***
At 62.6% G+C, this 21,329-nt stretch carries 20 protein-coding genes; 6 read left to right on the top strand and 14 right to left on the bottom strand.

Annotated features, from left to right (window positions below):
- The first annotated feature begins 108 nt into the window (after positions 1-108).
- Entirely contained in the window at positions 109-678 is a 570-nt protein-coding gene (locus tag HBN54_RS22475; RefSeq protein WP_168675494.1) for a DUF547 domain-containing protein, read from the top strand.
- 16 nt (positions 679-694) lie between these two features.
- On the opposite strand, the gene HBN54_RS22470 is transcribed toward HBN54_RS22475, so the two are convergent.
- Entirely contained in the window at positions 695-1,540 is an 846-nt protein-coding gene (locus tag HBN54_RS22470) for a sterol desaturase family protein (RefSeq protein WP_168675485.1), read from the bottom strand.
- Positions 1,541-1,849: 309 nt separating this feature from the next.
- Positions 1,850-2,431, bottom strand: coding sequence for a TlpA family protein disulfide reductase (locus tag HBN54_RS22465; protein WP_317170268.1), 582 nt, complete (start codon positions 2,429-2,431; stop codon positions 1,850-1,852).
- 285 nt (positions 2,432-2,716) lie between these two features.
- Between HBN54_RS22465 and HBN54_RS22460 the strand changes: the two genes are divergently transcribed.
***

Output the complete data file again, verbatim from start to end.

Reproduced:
At 62.6% G+C, this 21,329-nt stretch carries 20 protein-coding genes; 6 read left to right on the top strand and 14 right to left on the bottom strand.

Annotated features, from left to right (window positions below):
- The first annotated feature begins 108 nt into the window (after positions 1-108).
- Entirely contained in the window at positions 109-678 is a 570-nt protein-coding gene (locus tag HBN54_RS22475; RefSeq protein WP_168675494.1) for a DUF547 domain-containing protein, read from the top strand.
- 16 nt (positions 679-694) lie between these two features.
- On the opposite strand, the gene HBN54_RS22470 is transcribed toward HBN54_RS22475, so the two are convergent.
- Entirely contained in the window at positions 695-1,540 is an 846-nt protein-coding gene (locus tag HBN54_RS22470) for a sterol desaturase family protein (RefSeq protein WP_168675485.1), read from the bottom strand.
- Positions 1,541-1,849: 309 nt separating this feature from the next.
- Positions 1,850-2,431, bottom strand: coding sequence for a TlpA family protein disulfide reductase (locus tag HBN54_RS22465; protein WP_317170268.1), 582 nt, complete (start codon positions 2,429-2,431; stop codon positions 1,850-1,852).
- 285 nt (positions 2,432-2,716) lie between these two features.
- Between HBN54_RS22465 and HBN54_RS22460 the strand changes: the two genes are divergently transcribed.